Preseason Scouting: North Carolina Quarterback Sam Howell
Our preseason scouting series begins today with a first look at quarterback Sam Howell. The Tar Heel has scouts and coaches in the NFL excited, but what does he bring to the table as a potential franchise passer?
**This post is available free to all readers. If you love the NFL draft and want the best inside information, rumors, scouting reports and mock drafts, please consider subscribing for just $7/month or $70/year. And don’t forget—starting September 1, the Draft Scout moves to $10/month for seasonal readers.**
North Carolina quarterback Sam Howell returns for his junior season and third year as a starter; and for some scouts and media evaluators he enters the year as QB1 atop NFL draft big boards.
That’s where he sits for me. In this early breakdown of Howell, we’ll take a look at what makes him special, what concerns there are heading into what’s likely his final year of college, and how he projects to the next level as a quarterback.
SAM HOWELL, JUNIOR, QUARTERBACK, NORTH CAROLINA
Height: 6’1 1/4”
Weight: 225 lbs
Jersey: No. 7
High School Star Rating: 4*
Career Stats: 25 starts | 64.4% Comp. | 68 TD | 14 INT | 6 rushing TD
Howell is an accurate, quick-thinking, quick-moving thrower who can easily reach all levels of the field with a compact, strong arm. For a smaller quarterback, Howell has a juicy arm with excellent velocity to dial up heat on quick throws and when windows are closing in coverage. He’s also able to generate arc and power to stretch the field vertically to stress defenses on deep routes. When asked to throw outside the hashes, Howell has no issues. He keeps passes on a line and doesn’t let the nose of the football dip or sail passes—a sign that his arm angle, feet and body are working together. As a runner, Howell is used often in an RPO game and has shown the ability to be a tough runner and escape artist in the passing game when the pocket breaks down; but he does use his agility and mobility more to extend the play than break open large rushes.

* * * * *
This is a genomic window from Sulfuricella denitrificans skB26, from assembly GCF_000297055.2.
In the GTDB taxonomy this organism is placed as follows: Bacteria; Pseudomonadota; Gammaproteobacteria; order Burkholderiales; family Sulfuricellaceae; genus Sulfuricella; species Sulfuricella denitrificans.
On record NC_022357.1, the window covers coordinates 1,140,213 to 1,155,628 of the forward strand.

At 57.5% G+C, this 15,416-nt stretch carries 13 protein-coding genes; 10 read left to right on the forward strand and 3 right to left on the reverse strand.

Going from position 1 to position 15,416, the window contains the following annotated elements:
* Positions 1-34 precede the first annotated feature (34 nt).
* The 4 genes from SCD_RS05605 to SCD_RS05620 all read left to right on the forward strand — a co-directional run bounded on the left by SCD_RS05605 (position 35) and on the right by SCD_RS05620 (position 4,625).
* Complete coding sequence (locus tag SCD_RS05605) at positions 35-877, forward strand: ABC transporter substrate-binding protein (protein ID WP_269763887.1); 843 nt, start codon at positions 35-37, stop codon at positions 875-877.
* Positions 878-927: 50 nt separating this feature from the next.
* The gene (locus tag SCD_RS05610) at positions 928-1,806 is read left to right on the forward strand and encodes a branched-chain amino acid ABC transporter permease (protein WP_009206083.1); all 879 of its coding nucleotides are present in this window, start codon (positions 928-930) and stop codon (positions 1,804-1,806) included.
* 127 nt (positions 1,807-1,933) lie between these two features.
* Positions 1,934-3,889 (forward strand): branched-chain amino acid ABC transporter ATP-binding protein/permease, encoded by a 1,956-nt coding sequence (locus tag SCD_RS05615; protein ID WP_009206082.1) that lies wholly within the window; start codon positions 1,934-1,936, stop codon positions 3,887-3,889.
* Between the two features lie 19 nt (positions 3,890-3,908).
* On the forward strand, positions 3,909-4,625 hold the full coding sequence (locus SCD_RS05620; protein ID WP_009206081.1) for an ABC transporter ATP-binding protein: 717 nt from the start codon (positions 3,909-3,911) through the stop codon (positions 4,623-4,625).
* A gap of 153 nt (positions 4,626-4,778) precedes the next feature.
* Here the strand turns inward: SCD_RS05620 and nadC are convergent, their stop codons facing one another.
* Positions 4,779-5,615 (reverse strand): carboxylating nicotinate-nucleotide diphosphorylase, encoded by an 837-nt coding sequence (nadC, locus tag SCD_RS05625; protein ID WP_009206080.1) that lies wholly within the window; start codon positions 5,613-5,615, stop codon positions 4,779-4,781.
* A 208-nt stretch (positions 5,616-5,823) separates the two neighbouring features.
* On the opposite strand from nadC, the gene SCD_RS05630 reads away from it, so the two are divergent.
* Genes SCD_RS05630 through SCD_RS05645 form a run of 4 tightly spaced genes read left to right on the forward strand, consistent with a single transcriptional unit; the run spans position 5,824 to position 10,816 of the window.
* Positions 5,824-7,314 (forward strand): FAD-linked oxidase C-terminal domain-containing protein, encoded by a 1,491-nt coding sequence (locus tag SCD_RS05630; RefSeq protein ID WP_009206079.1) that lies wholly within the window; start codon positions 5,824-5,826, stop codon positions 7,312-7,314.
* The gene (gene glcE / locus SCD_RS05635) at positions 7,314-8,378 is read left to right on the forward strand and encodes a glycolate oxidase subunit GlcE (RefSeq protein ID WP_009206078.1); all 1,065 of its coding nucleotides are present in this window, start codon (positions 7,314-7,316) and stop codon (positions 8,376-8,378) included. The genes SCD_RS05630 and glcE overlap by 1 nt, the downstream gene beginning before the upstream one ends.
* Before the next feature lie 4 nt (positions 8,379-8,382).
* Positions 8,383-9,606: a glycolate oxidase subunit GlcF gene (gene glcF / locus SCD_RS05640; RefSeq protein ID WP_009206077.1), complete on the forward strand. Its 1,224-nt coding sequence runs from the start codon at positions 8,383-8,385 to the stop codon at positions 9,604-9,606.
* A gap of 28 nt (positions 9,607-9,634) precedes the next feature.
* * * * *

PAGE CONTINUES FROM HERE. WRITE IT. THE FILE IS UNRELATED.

The UNC offense is not very complex and already scouts we’ve spoken to worry about Howell getting to second-and-third-progressions; which is something that shows up on tape. In the RPO-heavy offense, Howell has a tendency to lock on to his first target and not work his eyes to secondary options. You’ll also see him force the ball to that first target regardless of the coverage. His aggressiveness can be a weakness and could lead to early turnovers in the NFL against faster, smarter coverage. While standing just over 6’1”, Howell is below the ideal height for NFL quarterbacks and it does show up when defenders are able to tip passes at the line of scrimmage or when he struggles to see over the middle of the field.
Howell is a smart, poised, accurate quarterback who on tape oozes confidence and leadership abilities. He throws a heater and can easily dial up all the velocity needed which will endear him to multiple NFL offensive systems thanks to his experience in the RPO game, his arm strength, and his character. Howell will enter the NFL with an expected 35+ starts, putting him on the high-side of experience in today’s game. If he can cut down on some aggressive decisions that led to interceptions but keep the fiery mentality he has as a leader, Howell could go wire-to-wire as QB1 in the 2022 draft class.
NFL Comparison: Baker Mayfield
This is a comparison you’ll hear early and often for Sam Howell. From their body type, to their play-style, even the bearded look—Howell could pass for Mayfield’s younger brother. Outside of their body and play types, they’re also similar in their profiles as passers. Howell, like Mayfield, doesn’t have an elite trait like Patrick Mahomes’ arm strength or Lamar Jackson’s running ability. Instead, he’s a quarterback that grades out at above-average on most traits (accuracy, arm strength, mobility, field vision). Some may see that and love that he’s proficient in every area where others see quarterbacks needing an elite trait.
NFL Projection: Round 1 pick / early starter
Given Howell’s experience and traits, it’s hard to see NFL teams bailing on him as a draft prospect unless he seriously struggles with his top two receivers and top two running backs gone to the NFL in the ‘21 draft. Howell has all the tools to be viewed as a pro-ready starting quarterback based on his first two seasons of tape.
Key 2021 Matchups: Oct. 16 vs. Miami; Oct. 30 @ Notre Dame
If you want to get a taste for what Howell can do against top-level defenses, these are the games to watch. Miami is loaded with NFL speed throughout the defense and Notre Dame features the nation’s best safety (Kyle Hamilton). What we’ll be looking for this season is if Howell can elevate the young talent around him after having four elite skill players aiding him the last two years. These games will be the best test he faces this season.